The Razer Phone is a bit of a puzzle. It’s not surprising that it exists, given that Razer, best known for PC hardware and peripherals, acquired smartphone maker Nextbit in January of 2017 in order to produce this device. Nor is it surprising that, based on our hands-on time with the device at a recent briefing, the Phone seems to be equal parts Nextbit’s Robin and Razer’s laptop line, touting impressive specs at a reasonable price of $699.
What’s confusing is what it isn’t. Razer says this isn’t meant to be a gaming phone. Rather, it’s a phone for gamers, Razer fans, and Android enthusiasts, meaning it’s intended to deliver a great experience for all kinds of “content consumption,” not just gaming. But it’s a weird message when Razer’s core audience is gamers—and Razer is still pushing gaming partnerships that take advantage of the Razer Phone’s unique screen.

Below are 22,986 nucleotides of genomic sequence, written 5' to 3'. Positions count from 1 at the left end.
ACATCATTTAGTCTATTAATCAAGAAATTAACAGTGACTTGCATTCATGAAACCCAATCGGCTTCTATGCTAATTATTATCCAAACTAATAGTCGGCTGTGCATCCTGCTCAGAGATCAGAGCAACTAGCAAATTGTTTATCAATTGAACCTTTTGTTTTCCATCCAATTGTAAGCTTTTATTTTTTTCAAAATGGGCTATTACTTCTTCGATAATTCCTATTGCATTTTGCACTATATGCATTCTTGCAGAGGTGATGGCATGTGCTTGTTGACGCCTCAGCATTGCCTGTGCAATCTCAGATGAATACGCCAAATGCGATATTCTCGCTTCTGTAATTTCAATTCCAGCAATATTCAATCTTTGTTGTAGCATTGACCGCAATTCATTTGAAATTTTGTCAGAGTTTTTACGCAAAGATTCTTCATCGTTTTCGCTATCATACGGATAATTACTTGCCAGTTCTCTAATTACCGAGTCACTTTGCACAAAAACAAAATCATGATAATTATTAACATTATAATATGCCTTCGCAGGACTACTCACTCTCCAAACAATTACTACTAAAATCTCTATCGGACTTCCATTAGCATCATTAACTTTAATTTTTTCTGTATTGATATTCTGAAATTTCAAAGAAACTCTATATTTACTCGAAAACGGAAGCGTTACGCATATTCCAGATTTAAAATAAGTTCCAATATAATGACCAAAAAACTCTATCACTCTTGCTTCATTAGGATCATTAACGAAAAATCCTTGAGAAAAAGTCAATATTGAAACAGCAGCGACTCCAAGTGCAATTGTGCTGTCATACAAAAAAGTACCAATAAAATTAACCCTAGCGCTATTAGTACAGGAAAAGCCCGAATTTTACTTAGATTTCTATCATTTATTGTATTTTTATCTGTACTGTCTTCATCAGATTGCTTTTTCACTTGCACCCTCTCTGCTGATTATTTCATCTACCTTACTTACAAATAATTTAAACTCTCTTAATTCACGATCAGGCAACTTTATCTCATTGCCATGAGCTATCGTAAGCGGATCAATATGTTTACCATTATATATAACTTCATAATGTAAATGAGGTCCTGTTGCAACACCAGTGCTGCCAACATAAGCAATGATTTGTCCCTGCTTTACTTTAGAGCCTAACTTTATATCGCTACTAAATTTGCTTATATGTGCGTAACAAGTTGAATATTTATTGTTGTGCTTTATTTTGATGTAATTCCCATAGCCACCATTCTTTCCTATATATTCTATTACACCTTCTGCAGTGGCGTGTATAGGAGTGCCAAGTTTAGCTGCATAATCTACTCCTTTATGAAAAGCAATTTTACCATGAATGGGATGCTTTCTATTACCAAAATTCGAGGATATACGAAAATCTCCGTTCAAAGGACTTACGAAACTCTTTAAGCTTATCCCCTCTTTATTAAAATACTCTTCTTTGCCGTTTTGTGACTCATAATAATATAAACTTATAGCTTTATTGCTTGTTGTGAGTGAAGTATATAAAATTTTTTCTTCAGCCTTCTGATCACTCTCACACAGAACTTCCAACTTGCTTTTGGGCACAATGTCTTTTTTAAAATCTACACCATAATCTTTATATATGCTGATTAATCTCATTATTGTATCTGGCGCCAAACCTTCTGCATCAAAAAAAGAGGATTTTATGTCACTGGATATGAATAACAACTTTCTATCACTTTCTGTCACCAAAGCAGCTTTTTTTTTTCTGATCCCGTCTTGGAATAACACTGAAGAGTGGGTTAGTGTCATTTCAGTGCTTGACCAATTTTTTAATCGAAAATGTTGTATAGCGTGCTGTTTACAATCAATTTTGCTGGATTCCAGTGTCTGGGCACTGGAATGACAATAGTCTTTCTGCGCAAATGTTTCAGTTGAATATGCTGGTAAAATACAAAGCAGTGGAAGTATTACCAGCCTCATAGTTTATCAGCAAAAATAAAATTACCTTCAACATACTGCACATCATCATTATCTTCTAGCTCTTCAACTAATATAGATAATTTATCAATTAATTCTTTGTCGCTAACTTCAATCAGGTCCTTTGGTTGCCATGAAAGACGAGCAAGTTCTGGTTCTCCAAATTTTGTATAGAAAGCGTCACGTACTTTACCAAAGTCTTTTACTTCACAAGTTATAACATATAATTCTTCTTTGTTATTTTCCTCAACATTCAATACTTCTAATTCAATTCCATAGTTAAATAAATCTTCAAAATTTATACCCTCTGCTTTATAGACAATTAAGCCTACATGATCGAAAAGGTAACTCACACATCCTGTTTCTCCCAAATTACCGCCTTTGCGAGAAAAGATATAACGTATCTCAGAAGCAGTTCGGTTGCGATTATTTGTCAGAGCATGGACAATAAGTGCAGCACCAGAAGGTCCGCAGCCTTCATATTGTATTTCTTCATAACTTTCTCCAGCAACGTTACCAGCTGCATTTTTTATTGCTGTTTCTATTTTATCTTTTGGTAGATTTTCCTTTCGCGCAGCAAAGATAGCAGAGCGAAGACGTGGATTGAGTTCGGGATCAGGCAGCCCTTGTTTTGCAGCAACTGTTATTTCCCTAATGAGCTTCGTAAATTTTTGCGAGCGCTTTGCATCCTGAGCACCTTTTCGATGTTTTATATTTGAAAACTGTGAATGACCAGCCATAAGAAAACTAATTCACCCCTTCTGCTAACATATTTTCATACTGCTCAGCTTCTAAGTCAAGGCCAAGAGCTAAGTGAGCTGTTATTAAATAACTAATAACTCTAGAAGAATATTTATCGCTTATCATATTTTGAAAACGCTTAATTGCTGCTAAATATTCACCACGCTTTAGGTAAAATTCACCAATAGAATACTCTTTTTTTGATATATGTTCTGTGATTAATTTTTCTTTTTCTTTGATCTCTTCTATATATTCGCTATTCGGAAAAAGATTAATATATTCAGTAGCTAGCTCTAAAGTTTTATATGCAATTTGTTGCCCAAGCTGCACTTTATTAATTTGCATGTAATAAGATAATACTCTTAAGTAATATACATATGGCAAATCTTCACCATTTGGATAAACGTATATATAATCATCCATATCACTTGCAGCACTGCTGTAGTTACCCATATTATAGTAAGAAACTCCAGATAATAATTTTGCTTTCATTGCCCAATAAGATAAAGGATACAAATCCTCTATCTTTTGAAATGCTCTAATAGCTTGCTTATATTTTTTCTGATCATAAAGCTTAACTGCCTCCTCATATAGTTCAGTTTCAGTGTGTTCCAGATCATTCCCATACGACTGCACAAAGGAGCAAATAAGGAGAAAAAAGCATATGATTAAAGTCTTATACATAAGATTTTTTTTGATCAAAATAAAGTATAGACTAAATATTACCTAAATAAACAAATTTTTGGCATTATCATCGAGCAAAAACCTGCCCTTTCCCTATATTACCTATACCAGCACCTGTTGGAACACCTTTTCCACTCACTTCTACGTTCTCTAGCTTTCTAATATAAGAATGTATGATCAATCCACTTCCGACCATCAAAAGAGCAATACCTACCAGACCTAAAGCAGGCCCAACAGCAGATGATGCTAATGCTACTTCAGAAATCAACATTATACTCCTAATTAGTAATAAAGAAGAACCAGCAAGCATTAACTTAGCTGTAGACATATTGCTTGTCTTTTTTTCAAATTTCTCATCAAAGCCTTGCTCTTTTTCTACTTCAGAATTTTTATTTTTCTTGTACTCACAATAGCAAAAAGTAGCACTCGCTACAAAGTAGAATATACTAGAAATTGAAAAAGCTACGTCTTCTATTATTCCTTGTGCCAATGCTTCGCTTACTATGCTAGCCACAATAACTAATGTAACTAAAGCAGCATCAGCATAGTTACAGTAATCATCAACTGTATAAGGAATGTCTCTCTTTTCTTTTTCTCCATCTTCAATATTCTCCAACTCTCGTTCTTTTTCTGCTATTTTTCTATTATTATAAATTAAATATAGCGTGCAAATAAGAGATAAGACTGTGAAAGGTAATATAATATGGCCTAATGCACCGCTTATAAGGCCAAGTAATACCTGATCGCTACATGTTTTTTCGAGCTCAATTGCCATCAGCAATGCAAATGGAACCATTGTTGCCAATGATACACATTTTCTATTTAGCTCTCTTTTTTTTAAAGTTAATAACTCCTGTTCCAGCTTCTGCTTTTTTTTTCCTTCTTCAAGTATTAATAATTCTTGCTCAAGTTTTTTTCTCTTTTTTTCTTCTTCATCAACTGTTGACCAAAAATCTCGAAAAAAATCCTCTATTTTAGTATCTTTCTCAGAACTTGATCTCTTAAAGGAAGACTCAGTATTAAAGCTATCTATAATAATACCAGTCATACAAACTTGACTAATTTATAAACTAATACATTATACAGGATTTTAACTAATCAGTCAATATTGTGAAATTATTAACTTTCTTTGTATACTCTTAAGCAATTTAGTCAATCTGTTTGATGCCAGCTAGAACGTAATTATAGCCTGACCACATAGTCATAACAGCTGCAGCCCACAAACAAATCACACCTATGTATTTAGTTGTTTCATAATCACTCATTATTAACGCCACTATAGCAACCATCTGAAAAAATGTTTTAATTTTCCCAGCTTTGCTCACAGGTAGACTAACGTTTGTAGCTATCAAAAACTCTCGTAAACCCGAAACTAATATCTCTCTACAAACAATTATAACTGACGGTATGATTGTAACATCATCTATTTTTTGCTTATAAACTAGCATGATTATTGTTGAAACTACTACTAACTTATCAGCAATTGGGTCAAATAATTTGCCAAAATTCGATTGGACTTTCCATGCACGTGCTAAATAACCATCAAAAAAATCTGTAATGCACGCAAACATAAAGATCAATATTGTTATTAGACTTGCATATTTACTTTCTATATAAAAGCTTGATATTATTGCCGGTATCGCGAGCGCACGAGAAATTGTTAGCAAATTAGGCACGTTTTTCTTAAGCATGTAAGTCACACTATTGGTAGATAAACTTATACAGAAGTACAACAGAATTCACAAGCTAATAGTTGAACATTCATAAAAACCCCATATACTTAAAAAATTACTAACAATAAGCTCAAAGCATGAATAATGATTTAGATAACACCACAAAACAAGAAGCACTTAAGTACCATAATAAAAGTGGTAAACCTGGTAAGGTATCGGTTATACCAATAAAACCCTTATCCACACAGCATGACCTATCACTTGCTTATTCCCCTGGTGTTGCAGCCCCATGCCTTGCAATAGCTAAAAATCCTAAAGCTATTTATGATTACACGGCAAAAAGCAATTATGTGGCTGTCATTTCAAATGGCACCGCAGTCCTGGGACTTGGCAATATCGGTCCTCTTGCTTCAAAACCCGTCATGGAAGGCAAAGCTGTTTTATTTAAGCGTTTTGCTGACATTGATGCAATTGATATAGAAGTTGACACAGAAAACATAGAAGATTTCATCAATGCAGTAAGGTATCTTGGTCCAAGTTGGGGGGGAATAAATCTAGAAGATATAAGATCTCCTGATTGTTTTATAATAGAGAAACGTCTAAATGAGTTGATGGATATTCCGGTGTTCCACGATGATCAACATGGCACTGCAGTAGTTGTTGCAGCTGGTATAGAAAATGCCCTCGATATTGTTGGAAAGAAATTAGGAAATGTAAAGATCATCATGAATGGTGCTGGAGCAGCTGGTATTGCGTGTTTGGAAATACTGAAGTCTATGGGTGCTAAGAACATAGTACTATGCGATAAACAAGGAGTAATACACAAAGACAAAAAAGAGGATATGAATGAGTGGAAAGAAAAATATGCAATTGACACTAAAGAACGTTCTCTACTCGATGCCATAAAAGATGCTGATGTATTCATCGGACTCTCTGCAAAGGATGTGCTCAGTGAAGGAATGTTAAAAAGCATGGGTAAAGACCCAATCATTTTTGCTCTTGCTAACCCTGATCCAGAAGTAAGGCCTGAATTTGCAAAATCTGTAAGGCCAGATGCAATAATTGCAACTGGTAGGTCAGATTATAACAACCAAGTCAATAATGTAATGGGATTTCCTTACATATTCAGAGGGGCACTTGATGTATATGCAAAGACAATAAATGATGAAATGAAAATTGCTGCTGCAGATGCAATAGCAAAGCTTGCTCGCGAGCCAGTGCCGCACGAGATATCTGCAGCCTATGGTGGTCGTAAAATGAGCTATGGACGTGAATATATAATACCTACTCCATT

The Razer Phone’s first: A 120Hz screen
The Razer Phone is packed with a 120Hz, 1440×2560, 5.72-inch LCD panel. If you’ve ever used a high framerate PC display, you know the difference a faster refresh rate can have on simple tasks—not just games.
Thumbing through feeds, switching apps, and “consuming content” all felt super-smooth. I even got to track the refresh cycles with Razer’s own built-in version of FRAPS (yes, I asked, and yes, you can turn it on in the final version). The panel uses some of the same adaptive refresh technology as Nvidia’s Gsync and AMD’s Freesync, so when you’re idle you also aren’t wasting precious battery.
Speaking of battery, the Razer Phone packs a 4,000mAh one inside its 197-gram body. That, paired with the newer Qualcomm Snapdragon 835, help it last for long “content consumption” sessions. The phone also features 8GB of dual channel LPDDR4 RAM clocked at 1,600MHz. Razer really knows its audience when it lists detailed specs like that for a device.